The IDEQ works closely with the USEPA to manage point and non-point sources of pollution to water bodies of the State through the National Pollutant Discharge Elimination System (NPDES) program under the CWA. IDEQ has not been granted authority by the USEPA to issue NPDES permits directly; all NPDES permits are issued by the USEPA Region 10 (USEPA in litt. 2010). These NPDES permits are written to Start Printed Page 52279meet all applicable water-quality standards established for a water body to protect human health and aquatic life. Waters that do not meet water-quality standards due to point and non-point sources of pollution are listed on USEPA's 303(d) list of impaired water bodies. States must submit to USEPA a 303(d) list (water-quality-limited waters) and a 305(b) report (status of the State's waters) every 2 years. IDEQ, under authority of the State Nutrient Management Act, is coordinating efforts to identify and quantify contributing sources of pollutants (including nutrient and sediment loading) to the Snake River basin via the Total Maximum Daily Load (TMDL) approach. In water bodies that are currently not meeting water-quality standards, the TMDL approach applies pollution-control strategies through several of the following programs: State Agricultural Water Quality Program, Clean Water Act section 401 Certification, Bureau of Land Management (BLM) Resource Management Plans, the State Water Plan, and local ordinances. Since the time of listing in 1992, the following TMDLs have been approved by the USEPA (approval year(s) in parentheses) within the Utah valvata range: The Big Wood River (2002), Billinglsey Creek (2005), Blackfoot River (2002, 2007), Idaho Falls (2004), Lake Walcott (2000, 2007), Little Wood River (2005), Palisades (2002), Portneuf River (2001), Raft River (2004), Snake River—King Hill to C.J. Strike (2006), Middle Snake River—aquaculture wasteload allocation (2005), and the Teton River (a tributary of Henry's Fork of the Snake River) and Teton River Supplement (2003). Implementation plans that specify pollution-control strategies and monitoring needed to meet TMDL recommendations and goals are either in place or under development for 9 of these 12 areas (IDEQ_2010a; 2010b).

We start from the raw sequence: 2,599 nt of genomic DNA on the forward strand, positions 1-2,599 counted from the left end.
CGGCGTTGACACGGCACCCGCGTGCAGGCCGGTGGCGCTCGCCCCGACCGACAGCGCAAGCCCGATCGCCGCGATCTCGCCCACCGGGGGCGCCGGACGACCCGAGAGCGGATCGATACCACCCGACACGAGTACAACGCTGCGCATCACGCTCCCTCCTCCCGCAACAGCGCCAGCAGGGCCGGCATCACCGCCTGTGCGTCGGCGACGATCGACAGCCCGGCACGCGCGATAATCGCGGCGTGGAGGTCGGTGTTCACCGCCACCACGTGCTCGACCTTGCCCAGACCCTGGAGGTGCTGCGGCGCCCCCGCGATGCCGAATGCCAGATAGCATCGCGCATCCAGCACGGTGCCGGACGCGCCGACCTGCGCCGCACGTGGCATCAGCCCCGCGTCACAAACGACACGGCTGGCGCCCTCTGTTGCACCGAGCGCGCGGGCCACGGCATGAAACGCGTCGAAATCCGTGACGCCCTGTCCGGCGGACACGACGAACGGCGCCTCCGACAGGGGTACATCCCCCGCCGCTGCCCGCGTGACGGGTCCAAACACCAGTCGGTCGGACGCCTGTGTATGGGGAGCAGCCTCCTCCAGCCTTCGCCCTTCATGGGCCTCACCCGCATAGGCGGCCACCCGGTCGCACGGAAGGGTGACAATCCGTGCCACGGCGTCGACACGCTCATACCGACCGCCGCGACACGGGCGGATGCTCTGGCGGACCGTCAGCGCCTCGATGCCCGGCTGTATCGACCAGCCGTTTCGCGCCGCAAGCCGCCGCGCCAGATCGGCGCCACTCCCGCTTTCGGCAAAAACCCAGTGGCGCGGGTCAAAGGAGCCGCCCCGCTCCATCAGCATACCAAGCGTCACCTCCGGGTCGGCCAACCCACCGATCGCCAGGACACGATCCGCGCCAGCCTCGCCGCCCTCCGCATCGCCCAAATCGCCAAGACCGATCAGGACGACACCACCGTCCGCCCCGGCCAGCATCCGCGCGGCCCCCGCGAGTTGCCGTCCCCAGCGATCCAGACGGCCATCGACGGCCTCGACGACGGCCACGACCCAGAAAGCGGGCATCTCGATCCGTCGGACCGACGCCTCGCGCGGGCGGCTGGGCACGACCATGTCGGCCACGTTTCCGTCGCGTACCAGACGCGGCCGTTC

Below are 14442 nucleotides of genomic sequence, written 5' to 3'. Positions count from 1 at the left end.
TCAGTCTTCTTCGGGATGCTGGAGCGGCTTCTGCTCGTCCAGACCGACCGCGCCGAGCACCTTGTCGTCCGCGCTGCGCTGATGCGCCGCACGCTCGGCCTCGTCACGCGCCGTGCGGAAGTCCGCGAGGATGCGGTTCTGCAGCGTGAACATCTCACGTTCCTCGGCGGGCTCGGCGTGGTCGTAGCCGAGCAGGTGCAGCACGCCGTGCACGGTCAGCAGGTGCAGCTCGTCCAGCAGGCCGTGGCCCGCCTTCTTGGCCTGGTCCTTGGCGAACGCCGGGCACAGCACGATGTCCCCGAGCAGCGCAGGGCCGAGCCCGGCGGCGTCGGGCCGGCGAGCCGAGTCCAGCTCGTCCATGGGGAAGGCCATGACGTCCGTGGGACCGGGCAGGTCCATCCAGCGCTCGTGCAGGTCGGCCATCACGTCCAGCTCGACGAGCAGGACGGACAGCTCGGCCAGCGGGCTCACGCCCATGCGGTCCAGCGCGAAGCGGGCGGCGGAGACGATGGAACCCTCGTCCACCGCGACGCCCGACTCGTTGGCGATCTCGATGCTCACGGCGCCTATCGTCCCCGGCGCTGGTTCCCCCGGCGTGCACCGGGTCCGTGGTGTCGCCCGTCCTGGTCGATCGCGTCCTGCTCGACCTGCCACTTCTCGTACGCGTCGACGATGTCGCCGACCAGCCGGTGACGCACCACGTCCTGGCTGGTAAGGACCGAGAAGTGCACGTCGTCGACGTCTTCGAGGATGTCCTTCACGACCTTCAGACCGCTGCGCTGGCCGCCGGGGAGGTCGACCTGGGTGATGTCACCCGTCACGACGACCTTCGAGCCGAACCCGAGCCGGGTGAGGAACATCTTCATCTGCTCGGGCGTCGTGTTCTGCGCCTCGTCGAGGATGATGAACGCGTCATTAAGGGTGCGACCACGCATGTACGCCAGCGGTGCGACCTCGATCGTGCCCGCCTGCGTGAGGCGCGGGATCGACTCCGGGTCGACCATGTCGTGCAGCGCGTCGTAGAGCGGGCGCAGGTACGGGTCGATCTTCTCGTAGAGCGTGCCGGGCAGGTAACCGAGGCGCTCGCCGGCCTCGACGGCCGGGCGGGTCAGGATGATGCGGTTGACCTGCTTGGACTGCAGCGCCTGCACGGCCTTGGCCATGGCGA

State Invertebrate Species Regulations